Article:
Bari Sax Master Jason Marshall on What Most Players Don’t Do, and More


While visiting the 2015 NAMM show, saxophonist Chad Lefkowitz Brown was nice enough to introduce me to one of my favorite baritone saxophone players, Jason Marshall. If you have not heard of Jason Marshall yet, I would recommend checking out one of his albums. I asked Jason if he would be willing to share his experience playing the saxophone specifically when it came to approaching the baritone saxophone. I have included a biography as well as my interview with Jason which I hope you will enjoy.


Jason Marshall is one of the most sought after baritone saxophonists on the scene today. Gaining wide recognition early in his career as a member of several ensembles led by trumpet star Roy Hargrove, he’s played with the likes of Aretha Franklin, Arturo O’Farrill, the Charlie Mingus Big Band Beyonce, Kenny Latimore, The Roots, Kevin Mahogany, Gladys Knight, Natalie Cole, the Isley Brothers, and the Temptations. Jason can also be found performing weekly with the iconic NYC hip hop band, Nickle & Dime Ops and with his own, The Jason Marshall Organ Trio.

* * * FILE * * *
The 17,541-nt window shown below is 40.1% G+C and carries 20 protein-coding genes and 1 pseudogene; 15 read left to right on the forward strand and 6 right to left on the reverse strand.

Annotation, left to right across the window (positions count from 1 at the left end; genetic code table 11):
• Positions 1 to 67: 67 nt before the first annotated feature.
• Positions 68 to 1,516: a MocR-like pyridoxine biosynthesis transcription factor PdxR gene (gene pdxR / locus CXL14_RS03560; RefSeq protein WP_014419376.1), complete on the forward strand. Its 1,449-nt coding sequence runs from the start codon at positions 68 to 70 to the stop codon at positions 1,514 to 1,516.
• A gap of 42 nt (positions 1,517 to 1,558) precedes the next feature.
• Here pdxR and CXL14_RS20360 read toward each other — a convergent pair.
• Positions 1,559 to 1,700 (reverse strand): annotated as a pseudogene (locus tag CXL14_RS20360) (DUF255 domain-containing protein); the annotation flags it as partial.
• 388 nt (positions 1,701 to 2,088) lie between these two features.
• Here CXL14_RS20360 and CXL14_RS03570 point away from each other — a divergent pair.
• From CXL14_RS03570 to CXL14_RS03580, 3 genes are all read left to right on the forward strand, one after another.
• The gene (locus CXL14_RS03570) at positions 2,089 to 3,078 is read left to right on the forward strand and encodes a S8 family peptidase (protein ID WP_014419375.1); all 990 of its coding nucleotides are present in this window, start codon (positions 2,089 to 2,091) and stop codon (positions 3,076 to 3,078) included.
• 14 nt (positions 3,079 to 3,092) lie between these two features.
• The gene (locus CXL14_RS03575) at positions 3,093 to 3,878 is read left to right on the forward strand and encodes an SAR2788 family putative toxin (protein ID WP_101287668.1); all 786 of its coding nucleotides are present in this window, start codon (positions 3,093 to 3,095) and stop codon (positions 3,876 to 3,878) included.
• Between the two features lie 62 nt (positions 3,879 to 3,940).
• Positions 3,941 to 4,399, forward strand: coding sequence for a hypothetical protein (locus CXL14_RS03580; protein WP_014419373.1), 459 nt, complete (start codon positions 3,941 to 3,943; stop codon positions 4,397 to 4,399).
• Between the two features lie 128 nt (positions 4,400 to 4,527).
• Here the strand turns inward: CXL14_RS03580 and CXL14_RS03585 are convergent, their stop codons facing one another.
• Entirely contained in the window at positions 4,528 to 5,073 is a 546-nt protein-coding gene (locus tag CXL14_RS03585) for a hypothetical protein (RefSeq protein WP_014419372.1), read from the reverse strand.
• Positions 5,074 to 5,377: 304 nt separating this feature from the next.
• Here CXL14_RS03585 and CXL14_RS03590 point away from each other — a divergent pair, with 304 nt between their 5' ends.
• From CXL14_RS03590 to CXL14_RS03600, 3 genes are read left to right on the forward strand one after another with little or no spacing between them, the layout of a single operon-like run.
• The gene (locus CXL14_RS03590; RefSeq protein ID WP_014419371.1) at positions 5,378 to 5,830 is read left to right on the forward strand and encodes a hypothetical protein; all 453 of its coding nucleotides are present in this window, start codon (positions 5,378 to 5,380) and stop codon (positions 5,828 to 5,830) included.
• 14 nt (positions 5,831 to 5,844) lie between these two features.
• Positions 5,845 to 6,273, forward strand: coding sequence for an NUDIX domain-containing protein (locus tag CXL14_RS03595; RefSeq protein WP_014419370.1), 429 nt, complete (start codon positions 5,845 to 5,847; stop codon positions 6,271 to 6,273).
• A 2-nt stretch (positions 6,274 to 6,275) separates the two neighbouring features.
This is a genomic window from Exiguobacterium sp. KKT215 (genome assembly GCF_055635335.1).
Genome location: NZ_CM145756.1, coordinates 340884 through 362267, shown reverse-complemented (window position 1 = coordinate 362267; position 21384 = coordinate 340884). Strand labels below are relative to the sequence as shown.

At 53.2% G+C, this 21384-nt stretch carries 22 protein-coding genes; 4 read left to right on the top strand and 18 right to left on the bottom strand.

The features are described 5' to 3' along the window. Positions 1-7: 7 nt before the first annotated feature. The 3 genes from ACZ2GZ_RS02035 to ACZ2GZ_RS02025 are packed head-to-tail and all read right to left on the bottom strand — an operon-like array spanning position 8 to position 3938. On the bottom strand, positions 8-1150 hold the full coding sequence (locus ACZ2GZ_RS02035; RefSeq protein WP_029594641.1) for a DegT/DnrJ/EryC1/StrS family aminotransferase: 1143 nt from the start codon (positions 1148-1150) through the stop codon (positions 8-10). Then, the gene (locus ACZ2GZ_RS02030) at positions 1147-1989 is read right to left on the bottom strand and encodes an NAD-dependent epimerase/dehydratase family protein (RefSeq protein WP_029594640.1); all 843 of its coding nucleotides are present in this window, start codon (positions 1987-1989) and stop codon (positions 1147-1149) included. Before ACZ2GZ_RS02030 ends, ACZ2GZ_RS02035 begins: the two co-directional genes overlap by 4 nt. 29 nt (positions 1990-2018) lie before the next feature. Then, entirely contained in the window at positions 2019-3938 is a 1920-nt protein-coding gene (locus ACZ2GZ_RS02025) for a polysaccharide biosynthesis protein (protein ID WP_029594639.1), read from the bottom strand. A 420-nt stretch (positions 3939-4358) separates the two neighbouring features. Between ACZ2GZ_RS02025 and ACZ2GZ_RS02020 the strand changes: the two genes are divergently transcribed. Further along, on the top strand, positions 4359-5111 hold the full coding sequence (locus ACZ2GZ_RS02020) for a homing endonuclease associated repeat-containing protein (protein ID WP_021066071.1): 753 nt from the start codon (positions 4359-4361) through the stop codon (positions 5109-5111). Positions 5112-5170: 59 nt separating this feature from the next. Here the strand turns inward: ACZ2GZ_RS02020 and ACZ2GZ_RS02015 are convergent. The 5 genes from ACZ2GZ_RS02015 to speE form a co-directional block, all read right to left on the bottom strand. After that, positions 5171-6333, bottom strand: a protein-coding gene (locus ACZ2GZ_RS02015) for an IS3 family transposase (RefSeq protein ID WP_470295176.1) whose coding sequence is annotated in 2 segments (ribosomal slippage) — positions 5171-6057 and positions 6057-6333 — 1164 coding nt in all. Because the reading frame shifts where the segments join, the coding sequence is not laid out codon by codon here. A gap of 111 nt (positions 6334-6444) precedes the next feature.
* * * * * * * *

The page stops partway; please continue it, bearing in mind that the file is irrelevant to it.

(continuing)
An accomplished composer and arranger, he’s been nominated for a Grammy for his work on the modern day classic “Miss Garvey, Miss Garvey!!” He has also written and arranged music for the Taipei Jazz Orchestra and the New Orleans Jazz Orchestra. His work for large ensemble can be heard most regularly performed by his critically acclaimed orchestra, the Jason Marshall Big Band.

On top of all of that, he is a respected speaker and writer, giving speeches on a variety of subjects, not limited just to jazz, but also Afro-American history, classic menswear, and travel tactics. Summer 2015 will see the release of Jason’s first book “Elegance at Altitude”, the collected wisdom and best practices for the “post – 911” traveling musician.

The Interview

ZS: What made you decide to play the baritone saxophone?

JM: Well I started off playing alto saxophone. Before I entered fifth grade, I remember attending the Timerbemont music camp. I remember seeing another student named Montrell Smith, who was just a few years older and playing the baritone saxophone. I remember wanting to switch from alto to baritone saxophone and when I started 6th grade my music teacher let me play on the school baritone saxophone.